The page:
“‘Or what if,’ he went on, almost laughing at the absurdity, ‘they chose their own jobs?’”
Maybe it’s due to the weighty topics and harrowing events in The Giver, but I remember the novel seeming a lot thicker at age 10 than it apparently is. In fact it’s a quick read at 179 pages, but manages to make quite the impression.
Unlike last week’s choice, I could tell you the basic plot of The Giver before cracking it open once again. Jonas is about to turn 12, with everyone else in his year, and will receive his “assignment” or career. It’s a dystopian future, where Sameness is revered. People are assigned a spouse, a job, and children (one male, one female) to form perfect family units. It’s a world without choice, but also without pain. And in the beginning, it doesn’t seem so bad to be honest.
One of the most jarring features of the book is how slowly author Lois Lowry reveals all the details of this world. As a reader, and especially I think as a child, you impose your own experience on the community until you’re proven wrong, which is why at first, they seem happy. Jonas has a great childhood – parents with successful careers, a sister who he gets along with, friends he likes to play with. Even though they don’t get to choose their own career, they get assigned a role they fit, and as Jonas’ father tells him “there are very rarely disappointments.”
So everything seems all fine and dandy until Jonas gets his assignment as Receiver of Memory. Basically there’s one guy in the society who holds all of the memories of the past – life as we know it now. Horrible memories like war, physical pain and loneliness, but also memories of sledding, sunshine, and colours. Jonas lives in a black and white world.
While colours are perhaps not the most heartwrenching loss his community faces without even realizing it, I think it’s the best example of how the reader makes false assumptions about the society based on their own life. I don’t think many people would picture a colourless society when they begin the book. So even though the reader likely knows about all these things that are new to Jonas, they can take the journey with him to discover what he’s missing.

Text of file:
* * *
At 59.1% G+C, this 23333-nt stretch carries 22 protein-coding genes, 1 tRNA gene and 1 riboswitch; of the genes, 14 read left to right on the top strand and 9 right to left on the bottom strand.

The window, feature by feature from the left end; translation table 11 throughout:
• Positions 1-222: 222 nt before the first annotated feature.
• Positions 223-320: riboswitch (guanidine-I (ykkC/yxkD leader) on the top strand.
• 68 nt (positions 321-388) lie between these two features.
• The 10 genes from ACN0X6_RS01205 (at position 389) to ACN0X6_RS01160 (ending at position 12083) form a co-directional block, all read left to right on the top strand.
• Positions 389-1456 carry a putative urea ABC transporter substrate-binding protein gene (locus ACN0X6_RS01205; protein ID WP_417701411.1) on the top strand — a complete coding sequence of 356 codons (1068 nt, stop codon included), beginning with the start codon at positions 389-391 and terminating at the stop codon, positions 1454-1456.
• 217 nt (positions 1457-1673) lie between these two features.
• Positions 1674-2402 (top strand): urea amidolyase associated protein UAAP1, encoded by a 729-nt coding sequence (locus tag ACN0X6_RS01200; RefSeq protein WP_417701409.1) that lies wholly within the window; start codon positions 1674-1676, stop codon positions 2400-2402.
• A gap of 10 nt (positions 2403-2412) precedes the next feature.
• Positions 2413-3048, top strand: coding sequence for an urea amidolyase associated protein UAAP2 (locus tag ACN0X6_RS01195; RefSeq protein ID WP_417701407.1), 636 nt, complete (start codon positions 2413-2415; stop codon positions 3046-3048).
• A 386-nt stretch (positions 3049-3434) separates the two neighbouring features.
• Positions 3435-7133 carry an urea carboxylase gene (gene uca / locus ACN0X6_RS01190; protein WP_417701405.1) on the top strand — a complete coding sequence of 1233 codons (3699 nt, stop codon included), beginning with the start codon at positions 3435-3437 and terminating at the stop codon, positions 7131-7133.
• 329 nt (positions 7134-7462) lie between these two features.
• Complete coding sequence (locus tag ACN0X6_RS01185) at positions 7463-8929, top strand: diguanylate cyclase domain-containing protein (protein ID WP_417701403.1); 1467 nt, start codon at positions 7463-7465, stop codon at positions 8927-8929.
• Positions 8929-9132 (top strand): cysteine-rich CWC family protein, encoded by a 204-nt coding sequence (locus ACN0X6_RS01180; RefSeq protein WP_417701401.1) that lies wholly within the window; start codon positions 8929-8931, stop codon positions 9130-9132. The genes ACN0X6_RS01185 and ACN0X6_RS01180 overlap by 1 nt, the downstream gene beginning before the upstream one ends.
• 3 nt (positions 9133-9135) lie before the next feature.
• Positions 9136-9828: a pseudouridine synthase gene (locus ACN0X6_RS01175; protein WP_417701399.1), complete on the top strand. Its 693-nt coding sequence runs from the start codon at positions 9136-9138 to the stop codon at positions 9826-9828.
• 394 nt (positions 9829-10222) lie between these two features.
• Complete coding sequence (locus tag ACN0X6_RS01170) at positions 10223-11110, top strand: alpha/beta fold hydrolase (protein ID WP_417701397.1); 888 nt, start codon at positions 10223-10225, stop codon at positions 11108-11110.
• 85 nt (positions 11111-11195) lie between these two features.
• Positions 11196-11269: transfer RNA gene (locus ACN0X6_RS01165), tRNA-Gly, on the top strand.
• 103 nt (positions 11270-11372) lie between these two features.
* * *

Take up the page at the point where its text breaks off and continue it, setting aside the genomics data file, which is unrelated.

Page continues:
(Sidenote: this is why books are great. How could you do that in a film? You couldn’t. But apparently there is a film being made from this book, which I just found out and is why I chose The Giver as this week’s book.)
So colours, weather, any sort of choice really, are all missing from Jonas’ life. He’s been spending every day with the current memory holder, The Giver, who passes along the memories of all these things to Jonas. And he’s understandably a little dumbfounded. Then he receives the Giver’s favourite memory. A Christmas scene complete with tree, lights, food, family, warmth, happiness and a word that Jonas can’t quite grasp – love.
Without entirely giving away the ending, Jonas eventually comes to see that the way he’s been living is no real way to live and devises a plan with the Giver. Throughout it all though he continues to recognize some of the positives in the life that he had. And I think that’s the real key to the story. If life had been a daily struggle with incredible suffering, then Jonas would have no desire at all to maintain the status quo. Abandoning his way of life wouldn’t have required a decision, just an opportunity.
But instead the initial impression that his society isn’t so terrible sticks with you. They do live without pain, hunger, fighting, and loneliness. But is living in such a safe bubble worth missing the most beautiful parts of life? Frankly, some people would probably say yes. But I don’t think so. And as Jonas learns, there are those who suffer for it.